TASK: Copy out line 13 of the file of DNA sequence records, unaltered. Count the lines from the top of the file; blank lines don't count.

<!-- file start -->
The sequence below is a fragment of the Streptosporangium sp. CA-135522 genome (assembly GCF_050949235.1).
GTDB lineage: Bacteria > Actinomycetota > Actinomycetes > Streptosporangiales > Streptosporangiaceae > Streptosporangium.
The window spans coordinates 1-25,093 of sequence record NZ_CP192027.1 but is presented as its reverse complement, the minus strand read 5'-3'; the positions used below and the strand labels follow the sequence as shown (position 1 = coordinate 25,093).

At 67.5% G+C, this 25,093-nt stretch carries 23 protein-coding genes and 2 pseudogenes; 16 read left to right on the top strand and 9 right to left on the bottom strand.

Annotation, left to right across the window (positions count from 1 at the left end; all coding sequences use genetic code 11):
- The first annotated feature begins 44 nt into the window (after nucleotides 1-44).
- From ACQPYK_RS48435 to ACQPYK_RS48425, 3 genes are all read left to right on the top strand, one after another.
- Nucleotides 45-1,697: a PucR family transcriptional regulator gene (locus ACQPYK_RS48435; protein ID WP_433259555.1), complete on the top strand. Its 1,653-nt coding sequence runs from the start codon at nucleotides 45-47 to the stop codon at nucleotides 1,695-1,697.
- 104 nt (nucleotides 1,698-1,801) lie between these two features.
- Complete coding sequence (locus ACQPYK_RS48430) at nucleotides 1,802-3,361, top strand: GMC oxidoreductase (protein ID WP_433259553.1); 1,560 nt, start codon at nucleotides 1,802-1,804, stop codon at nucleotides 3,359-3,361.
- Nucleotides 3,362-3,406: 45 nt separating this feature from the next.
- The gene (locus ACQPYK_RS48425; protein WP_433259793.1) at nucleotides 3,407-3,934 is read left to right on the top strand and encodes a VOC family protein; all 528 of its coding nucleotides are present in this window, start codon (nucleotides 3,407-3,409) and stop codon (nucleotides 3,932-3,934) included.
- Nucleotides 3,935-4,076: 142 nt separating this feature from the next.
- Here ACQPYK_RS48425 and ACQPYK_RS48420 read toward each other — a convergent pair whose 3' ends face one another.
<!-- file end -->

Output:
- Nucleotides 3,935-4,076: 142 nt separating this feature from the next.